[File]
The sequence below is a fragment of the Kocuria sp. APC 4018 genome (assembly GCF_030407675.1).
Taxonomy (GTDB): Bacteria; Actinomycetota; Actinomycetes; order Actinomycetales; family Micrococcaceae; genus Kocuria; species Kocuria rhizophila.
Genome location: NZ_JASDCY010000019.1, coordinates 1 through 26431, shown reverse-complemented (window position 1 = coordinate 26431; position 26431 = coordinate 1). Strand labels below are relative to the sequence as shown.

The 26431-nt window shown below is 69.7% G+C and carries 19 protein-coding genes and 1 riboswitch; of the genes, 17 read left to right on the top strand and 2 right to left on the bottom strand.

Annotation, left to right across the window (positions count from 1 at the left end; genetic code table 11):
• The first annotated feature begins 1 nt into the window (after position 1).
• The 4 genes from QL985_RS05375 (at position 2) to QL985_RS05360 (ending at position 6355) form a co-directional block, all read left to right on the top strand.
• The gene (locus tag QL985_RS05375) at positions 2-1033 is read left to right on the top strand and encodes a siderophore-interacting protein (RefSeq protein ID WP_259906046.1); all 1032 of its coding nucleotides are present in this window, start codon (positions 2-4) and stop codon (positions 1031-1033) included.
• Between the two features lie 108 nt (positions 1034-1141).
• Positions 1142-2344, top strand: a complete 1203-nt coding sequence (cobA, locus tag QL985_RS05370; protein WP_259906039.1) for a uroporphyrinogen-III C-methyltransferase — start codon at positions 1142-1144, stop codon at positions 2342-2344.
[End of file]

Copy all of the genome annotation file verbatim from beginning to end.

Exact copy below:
The sequence below is a fragment of the Kocuria sp. APC 4018 genome (assembly GCF_030407675.1).
Taxonomy (GTDB): Bacteria; Actinomycetota; Actinomycetes; order Actinomycetales; family Micrococcaceae; genus Kocuria; species Kocuria rhizophila.
Genome location: NZ_JASDCY010000019.1, coordinates 1 through 26431, shown reverse-complemented (window position 1 = coordinate 26431; position 26431 = coordinate 1). Strand labels below are relative to the sequence as shown.

The 26431-nt window shown below is 69.7% G+C and carries 19 protein-coding genes and 1 riboswitch; of the genes, 17 read left to right on the top strand and 2 right to left on the bottom strand.

Annotation, left to right across the window (positions count from 1 at the left end; genetic code table 11):
• The first annotated feature begins 1 nt into the window (after position 1).
• The 4 genes from QL985_RS05375 (at position 2) to QL985_RS05360 (ending at position 6355) form a co-directional block, all read left to right on the top strand.
• The gene (locus tag QL985_RS05375) at positions 2-1033 is read left to right on the top strand and encodes a siderophore-interacting protein (RefSeq protein ID WP_259906046.1); all 1032 of its coding nucleotides are present in this window, start codon (positions 2-4) and stop codon (positions 1031-1033) included.
• Between the two features lie 108 nt (positions 1034-1141).
• Positions 1142-2344, top strand: a complete 1203-nt coding sequence (cobA, locus tag QL985_RS05370; protein WP_259906039.1) for a uroporphyrinogen-III C-methyltransferase — start codon at positions 1142-1144, stop codon at positions 2342-2344.